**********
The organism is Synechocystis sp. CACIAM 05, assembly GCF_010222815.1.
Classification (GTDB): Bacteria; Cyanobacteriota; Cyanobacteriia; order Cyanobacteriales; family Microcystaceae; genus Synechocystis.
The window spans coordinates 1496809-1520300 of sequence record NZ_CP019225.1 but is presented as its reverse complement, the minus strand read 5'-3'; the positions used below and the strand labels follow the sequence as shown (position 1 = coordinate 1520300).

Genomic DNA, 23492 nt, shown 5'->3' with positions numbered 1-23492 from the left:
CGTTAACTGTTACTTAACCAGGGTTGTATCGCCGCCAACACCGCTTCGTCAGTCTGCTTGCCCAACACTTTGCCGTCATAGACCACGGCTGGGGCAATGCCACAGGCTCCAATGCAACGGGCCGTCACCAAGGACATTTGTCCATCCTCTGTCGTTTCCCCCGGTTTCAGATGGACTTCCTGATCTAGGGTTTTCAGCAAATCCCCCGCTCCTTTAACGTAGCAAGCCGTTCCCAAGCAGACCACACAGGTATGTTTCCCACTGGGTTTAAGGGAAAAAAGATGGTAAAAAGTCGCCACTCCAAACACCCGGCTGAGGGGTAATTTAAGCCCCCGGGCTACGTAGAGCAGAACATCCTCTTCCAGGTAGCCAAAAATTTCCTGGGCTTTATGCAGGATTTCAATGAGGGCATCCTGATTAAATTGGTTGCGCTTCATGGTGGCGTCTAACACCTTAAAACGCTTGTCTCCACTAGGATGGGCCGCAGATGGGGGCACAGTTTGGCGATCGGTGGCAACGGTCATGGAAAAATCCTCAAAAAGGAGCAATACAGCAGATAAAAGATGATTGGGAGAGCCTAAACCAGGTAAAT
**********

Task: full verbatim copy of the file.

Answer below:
The organism is Synechocystis sp. CACIAM 05, assembly GCF_010222815.1.
Classification (GTDB): Bacteria; Cyanobacteriota; Cyanobacteriia; order Cyanobacteriales; family Microcystaceae; genus Synechocystis.
The window spans coordinates 1496809-1520300 of sequence record NZ_CP019225.1 but is presented as its reverse complement, the minus strand read 5'-3'; the positions used below and the strand labels follow the sequence as shown (position 1 = coordinate 1520300).

Genomic DNA, 23492 nt, shown 5'->3' with positions numbered 1-23492 from the left:
CGTTAACTGTTACTTAACCAGGGTTGTATCGCCGCCAACACCGCTTCGTCAGTCTGCTTGCCCAACACTTTGCCGTCATAGACCACGGCTGGGGCAATGCCACAGGCTCCAATGCAACGGGCCGTCACCAAGGACATTTGTCCATCCTCTGTCGTTTCCCCCGGTTTCAGATGGACTTCCTGATCTAGGGTTTTCAGCAAATCCCCCGCTCCTTTAACGTAGCAAGCCGTTCCCAAGCAGACCACACAGGTATGTTTCCCACTGGGTTTAAGGGAAAAAAGATGGTAAAAAGTCGCCACTCCAAACACCCGGCTGAGGGGTAATTTAAGCCCCCGGGCTACGTAGAGCAGAACATCCTCTTCCAGGTAGCCAAAAATTTCCTGGGCTTTATGCAGGATTTCAATGAGGGCATCCTGATTAAATTGGTTGCGCTTCATGGTGGCGTCTAACACCTTAAAACGCTTGTCTCCACTAGGATGGGCCGCAGATGGGGGCACAGTTTGGCGATCGGTGGCAACGGTCATGGAAAAATCCTCAAAAAGGAGCAATACAGCAGATAAAAGATGATTGGGAGAGCCTAAACCAGGTAAAT